Following the stimulation of the string by various objects, the vibration of the string is captured by two moveable pickups—you can view these as being similar, in concept and operation, to the electromagnetic pickups found on guitars, electric pianos, or clavinets.

The pickups send the signal to the ADSR-equipped amplitude stage, a Waveshaper with selectable types, and a multimode filter. These all serve to “sculpt” your sound.

Note: All elements described above exist on a per voice basis.

The sum of all voice signals can then be processed by an integrated Delay effect. From there, the signal is sent to an EQ-like module (the Body EQ), which globally simulates the spectral shape/body response of your instrument. The resulting signal is then fed to a Level Limiter section.

A vast number of modulation sources are also available, from tempo-synced LFOs to jitter generators and recordable envelopes. These can control the string and object properties, the filter, and other parameters. You can even modulate other modulation sources, if you wish.

A recordable Morph function also allows for smooth or abrupt transitions between up to five morph points. A morph point is essentially a collection of parameter settings at a given moment in time.

Before you are introduced to Sculpture’s parameters, it is important to note that the interaction between various sections of the component modeling synthesis engine is more dynamic and more tightly intertwined than that of other synthesis methods. This can lead to some truly unique sounds, but sometimes even a small parameter change can deliver dramatically different, and unexpected, results.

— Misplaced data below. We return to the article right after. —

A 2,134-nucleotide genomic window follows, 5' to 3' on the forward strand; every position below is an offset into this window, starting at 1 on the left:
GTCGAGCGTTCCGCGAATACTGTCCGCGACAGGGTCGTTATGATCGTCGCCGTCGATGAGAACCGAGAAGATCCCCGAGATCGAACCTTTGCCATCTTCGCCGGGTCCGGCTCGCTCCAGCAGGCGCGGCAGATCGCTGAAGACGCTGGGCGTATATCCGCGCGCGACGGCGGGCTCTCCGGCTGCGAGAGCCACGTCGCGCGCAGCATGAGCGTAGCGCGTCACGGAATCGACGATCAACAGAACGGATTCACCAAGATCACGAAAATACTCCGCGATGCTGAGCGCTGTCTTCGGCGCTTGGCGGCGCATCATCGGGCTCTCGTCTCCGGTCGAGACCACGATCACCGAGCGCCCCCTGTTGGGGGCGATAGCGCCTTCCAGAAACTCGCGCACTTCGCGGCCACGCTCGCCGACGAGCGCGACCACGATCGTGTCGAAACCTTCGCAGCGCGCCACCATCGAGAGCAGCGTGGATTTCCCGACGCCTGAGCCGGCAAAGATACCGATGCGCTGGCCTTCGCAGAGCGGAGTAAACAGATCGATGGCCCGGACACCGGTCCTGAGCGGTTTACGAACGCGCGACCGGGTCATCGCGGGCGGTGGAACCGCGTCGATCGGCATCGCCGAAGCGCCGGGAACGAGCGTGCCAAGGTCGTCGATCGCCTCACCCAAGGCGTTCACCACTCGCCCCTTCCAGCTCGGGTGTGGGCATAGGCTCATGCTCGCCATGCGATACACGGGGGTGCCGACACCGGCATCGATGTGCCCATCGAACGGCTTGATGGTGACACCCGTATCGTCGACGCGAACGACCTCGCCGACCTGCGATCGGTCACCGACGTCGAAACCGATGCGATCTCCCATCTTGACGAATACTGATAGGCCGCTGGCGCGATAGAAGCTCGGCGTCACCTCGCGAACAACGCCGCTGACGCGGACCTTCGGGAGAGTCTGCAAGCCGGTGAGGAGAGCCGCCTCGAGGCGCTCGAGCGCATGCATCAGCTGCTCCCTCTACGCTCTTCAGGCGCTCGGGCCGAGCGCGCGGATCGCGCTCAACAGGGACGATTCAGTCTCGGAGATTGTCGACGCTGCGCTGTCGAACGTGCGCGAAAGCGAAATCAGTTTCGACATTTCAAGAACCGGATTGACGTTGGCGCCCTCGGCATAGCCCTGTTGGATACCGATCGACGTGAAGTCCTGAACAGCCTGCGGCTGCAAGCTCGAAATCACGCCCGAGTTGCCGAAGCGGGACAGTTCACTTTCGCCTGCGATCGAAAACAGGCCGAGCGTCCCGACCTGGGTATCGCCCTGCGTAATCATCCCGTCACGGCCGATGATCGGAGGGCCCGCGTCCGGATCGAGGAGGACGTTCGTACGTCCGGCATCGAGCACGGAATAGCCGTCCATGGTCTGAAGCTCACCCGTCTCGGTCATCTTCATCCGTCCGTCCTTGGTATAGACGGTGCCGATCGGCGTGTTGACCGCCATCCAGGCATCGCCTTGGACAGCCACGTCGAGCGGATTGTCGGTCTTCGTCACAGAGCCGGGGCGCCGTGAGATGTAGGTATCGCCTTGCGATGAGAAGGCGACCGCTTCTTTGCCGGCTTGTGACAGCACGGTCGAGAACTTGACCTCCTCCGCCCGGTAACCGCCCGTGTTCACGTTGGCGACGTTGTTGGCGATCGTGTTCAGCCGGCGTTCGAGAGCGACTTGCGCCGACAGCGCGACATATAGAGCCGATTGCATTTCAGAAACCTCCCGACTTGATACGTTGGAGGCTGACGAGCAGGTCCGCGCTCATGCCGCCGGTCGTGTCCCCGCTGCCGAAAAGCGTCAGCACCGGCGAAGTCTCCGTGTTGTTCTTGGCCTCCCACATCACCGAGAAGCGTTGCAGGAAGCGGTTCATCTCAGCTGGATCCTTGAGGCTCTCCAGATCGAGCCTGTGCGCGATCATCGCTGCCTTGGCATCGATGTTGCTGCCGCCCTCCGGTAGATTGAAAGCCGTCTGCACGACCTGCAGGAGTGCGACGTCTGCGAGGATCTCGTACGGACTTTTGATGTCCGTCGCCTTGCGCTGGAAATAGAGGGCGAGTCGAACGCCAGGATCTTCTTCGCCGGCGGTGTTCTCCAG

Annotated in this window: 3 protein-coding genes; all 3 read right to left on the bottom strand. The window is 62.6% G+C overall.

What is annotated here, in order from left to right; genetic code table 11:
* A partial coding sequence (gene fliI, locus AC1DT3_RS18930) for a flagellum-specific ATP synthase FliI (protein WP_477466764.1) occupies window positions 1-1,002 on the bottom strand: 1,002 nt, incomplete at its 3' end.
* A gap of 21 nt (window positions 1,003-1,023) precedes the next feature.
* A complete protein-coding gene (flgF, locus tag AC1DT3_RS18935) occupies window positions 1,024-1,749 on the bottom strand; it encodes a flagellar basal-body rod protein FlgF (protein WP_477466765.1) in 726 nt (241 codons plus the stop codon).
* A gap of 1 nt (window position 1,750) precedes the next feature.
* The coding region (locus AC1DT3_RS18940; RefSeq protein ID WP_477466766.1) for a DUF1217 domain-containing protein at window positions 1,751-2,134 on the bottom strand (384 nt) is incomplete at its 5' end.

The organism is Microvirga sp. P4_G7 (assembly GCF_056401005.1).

Because of this, Sculpture requires you to take a more measured approach than you would with a traditional synthesizer design in order to achieve a particular end result. Keep the flowchart handy while you familiarize yourself with the interface and programming. If you are methodical, and follow the flowchart, you shouldn’t encounter too many surprise results.

Sculpture is a performance-oriented synthesizer that benefits from the use of controllers, modulations, and different playing techniques. Take the time to experiment with all available controls and parameters—when initially auditioning some of the supplied sounds, and when creating new ones of your own.

Several tutorial sections are available to help you learn about creating sounds with Sculpture. See Sculpture Tutorial:  Getting Started with Sound Creation. This section contains information to assist you when starting to explore sound creation in Sculpture. The creation of particular types of basic instrument sounds is discussed in several sections. See Sculpture Tutorial:  Creating Basic Sounds. For a more detailed look at programming particular types of sounds, see Advanced Sculpture Tutorial:  Programming Electric Basses and Advanced Sculpture Tutorial:  Programming Synthesized Sounds. Sculpture provides an extensive range of modulation options. To help you learn more about these features, see Sculpture Tutorial:  Modulations.

Sculpture is an instrument that requires some investment of your time, but it will reward you with beautifully warm and organic sounds, evolving soundscapes—or a harsh and metallic “Hell’s Bells” patch, if you’re after that sort of thing.

Don’t be afraid to experiment—that’s what Sculpture was created to do!